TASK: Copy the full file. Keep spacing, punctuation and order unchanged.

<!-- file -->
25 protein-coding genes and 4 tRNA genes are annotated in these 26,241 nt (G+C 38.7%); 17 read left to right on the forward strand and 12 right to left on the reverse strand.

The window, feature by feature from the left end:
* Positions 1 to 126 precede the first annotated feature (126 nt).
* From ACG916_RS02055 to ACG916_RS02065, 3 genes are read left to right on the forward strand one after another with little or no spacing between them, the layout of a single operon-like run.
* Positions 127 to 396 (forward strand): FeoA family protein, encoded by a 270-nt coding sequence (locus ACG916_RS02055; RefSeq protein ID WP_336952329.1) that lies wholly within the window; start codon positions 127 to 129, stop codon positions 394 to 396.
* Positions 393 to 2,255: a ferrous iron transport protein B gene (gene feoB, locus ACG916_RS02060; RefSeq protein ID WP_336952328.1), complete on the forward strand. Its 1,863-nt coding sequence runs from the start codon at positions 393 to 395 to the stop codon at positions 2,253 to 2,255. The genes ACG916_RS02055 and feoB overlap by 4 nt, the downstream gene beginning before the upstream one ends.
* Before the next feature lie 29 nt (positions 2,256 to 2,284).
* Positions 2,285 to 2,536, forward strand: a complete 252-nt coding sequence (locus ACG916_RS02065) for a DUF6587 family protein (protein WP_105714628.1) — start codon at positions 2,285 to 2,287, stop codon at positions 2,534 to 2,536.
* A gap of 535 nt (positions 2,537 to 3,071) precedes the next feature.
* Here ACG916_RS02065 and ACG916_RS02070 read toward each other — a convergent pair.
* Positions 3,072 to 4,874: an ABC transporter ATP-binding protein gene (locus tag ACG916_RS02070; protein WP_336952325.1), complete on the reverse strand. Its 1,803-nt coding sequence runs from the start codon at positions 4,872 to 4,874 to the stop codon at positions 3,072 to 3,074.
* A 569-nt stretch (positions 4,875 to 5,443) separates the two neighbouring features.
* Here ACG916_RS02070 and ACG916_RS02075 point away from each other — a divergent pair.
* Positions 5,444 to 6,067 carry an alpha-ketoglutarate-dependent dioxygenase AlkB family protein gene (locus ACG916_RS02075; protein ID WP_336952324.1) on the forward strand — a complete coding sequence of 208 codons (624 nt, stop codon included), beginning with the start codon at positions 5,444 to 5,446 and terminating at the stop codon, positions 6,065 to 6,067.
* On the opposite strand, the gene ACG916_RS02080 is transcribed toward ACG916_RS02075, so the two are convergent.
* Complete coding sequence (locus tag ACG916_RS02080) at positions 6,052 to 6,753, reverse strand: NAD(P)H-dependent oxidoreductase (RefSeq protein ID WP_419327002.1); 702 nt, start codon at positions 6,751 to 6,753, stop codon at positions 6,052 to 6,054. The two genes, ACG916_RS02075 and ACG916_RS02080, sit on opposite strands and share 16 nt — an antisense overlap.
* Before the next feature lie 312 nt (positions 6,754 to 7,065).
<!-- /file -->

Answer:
25 protein-coding genes and 4 tRNA genes are annotated in these 26,241 nt (G+C 38.7%); 17 read left to right on the forward strand and 12 right to left on the reverse strand.

The window, feature by feature from the left end:
* Positions 1 to 126 precede the first annotated feature (126 nt).
* From ACG916_RS02055 to ACG916_RS02065, 3 genes are read left to right on the forward strand one after another with little or no spacing between them, the layout of a single operon-like run.
* Positions 127 to 396 (forward strand): FeoA family protein, encoded by a 270-nt coding sequence (locus ACG916_RS02055; RefSeq protein ID WP_336952329.1) that lies wholly within the window; start codon positions 127 to 129, stop codon positions 394 to 396.
* Positions 393 to 2,255: a ferrous iron transport protein B gene (gene feoB, locus ACG916_RS02060; RefSeq protein ID WP_336952328.1), complete on the forward strand. Its 1,863-nt coding sequence runs from the start codon at positions 393 to 395 to the stop codon at positions 2,253 to 2,255. The genes ACG916_RS02055 and feoB overlap by 4 nt, the downstream gene beginning before the upstream one ends.
* Before the next feature lie 29 nt (positions 2,256 to 2,284).
* Positions 2,285 to 2,536, forward strand: a complete 252-nt coding sequence (locus ACG916_RS02065) for a DUF6587 family protein (protein WP_105714628.1) — start codon at positions 2,285 to 2,287, stop codon at positions 2,534 to 2,536.
* A gap of 535 nt (positions 2,537 to 3,071) precedes the next feature.
* Here ACG916_RS02065 and ACG916_RS02070 read toward each other — a convergent pair.
* Positions 3,072 to 4,874: an ABC transporter ATP-binding protein gene (locus tag ACG916_RS02070; protein WP_336952325.1), complete on the reverse strand. Its 1,803-nt coding sequence runs from the start codon at positions 4,872 to 4,874 to the stop codon at positions 3,072 to 3,074.
* A 569-nt stretch (positions 4,875 to 5,443) separates the two neighbouring features.
* Here ACG916_RS02070 and ACG916_RS02075 point away from each other — a divergent pair.
* Positions 5,444 to 6,067 carry an alpha-ketoglutarate-dependent dioxygenase AlkB family protein gene (locus ACG916_RS02075; protein ID WP_336952324.1) on the forward strand — a complete coding sequence of 208 codons (624 nt, stop codon included), beginning with the start codon at positions 5,444 to 5,446 and terminating at the stop codon, positions 6,065 to 6,067.
* On the opposite strand, the gene ACG916_RS02080 is transcribed toward ACG916_RS02075, so the two are convergent.
* Complete coding sequence (locus tag ACG916_RS02080) at positions 6,052 to 6,753, reverse strand: NAD(P)H-dependent oxidoreductase (RefSeq protein ID WP_419327002.1); 702 nt, start codon at positions 6,751 to 6,753, stop codon at positions 6,052 to 6,054. The two genes, ACG916_RS02075 and ACG916_RS02080, sit on opposite strands and share 16 nt — an antisense overlap.
* Before the next feature lie 312 nt (positions 6,754 to 7,065).